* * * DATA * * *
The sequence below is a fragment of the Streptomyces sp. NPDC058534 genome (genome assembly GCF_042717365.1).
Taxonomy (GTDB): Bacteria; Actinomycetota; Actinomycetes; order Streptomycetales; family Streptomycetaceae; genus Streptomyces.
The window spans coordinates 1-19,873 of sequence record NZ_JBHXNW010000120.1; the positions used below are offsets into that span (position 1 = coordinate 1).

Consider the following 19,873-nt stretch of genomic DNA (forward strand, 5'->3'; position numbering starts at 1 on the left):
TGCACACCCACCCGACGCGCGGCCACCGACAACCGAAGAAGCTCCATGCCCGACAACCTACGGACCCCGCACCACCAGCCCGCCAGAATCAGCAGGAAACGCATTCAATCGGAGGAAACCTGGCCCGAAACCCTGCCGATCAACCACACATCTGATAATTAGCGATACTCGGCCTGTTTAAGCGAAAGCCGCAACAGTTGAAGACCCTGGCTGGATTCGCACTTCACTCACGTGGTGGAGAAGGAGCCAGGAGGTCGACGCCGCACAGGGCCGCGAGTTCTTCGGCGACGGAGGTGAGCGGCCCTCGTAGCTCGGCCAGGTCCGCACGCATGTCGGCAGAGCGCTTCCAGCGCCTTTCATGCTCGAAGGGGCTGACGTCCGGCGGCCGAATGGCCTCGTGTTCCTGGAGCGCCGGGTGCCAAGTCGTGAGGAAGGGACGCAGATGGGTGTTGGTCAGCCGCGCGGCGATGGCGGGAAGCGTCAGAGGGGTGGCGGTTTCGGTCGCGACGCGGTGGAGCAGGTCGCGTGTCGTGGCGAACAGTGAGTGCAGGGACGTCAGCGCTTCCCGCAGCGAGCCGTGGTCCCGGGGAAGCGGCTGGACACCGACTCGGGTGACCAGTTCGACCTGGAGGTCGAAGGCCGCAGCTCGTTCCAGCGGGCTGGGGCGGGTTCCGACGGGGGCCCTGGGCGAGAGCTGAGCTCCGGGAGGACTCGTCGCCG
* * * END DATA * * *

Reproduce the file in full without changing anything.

The sequence below is a fragment of the Streptomyces sp. NPDC058534 genome (genome assembly GCF_042717365.1).
Taxonomy (GTDB): Bacteria; Actinomycetota; Actinomycetes; order Streptomycetales; family Streptomycetaceae; genus Streptomyces.
The window spans coordinates 1-19,873 of sequence record NZ_JBHXNW010000120.1; the positions used below are offsets into that span (position 1 = coordinate 1).

Consider the following 19,873-nt stretch of genomic DNA (forward strand, 5'->3'; position numbering starts at 1 on the left):
TGCACACCCACCCGACGCGCGGCCACCGACAACCGAAGAAGCTCCATGCCCGACAACCTACGGACCCCGCACCACCAGCCCGCCAGAATCAGCAGGAAACGCATTCAATCGGAGGAAACCTGGCCCGAAACCCTGCCGATCAACCACACATCTGATAATTAGCGATACTCGGCCTGTTTAAGCGAAAGCCGCAACAGTTGAAGACCCTGGCTGGATTCGCACTTCACTCACGTGGTGGAGAAGGAGCCAGGAGGTCGACGCCGCACAGGGCCGCGAGTTCTTCGGCGACGGAGGTGAGCGGCCCTCGTAGCTCGGCCAGGTCCGCACGCATGTCGGCAGAGCGCTTCCAGCGCCTTTCATGCTCGAAGGGGCTGACGTCCGGCGGCCGAATGGCCTCGTGTTCCTGGAGCGCCGGGTGCCAAGTCGTGAGGAAGGGACGCAGATGGGTGTTGGTCAGCCGCGCGGCGATGGCGGGAAGCGTCAGAGGGGTGGCGGTTTCGGTCGCGACGCGGTGGAGCAGGTCGCGTGTCGTGGCGAACAGTGAGTGCAGGGACGTCAGCGCTTCCCGCAGCGAGCCGTGGTCCCGGGGAAGCGGCTGGACACCGACTCGGGTGACCAGTTCGACCTGGAGGTCGAAGGCCGCAGCTCGTTCCAGCGGGCTGGGGCGGGTTCCGACGGGGGCCCTGGGCGAGAGCTGAGCTCCGGGAGGACTCGTCGCCG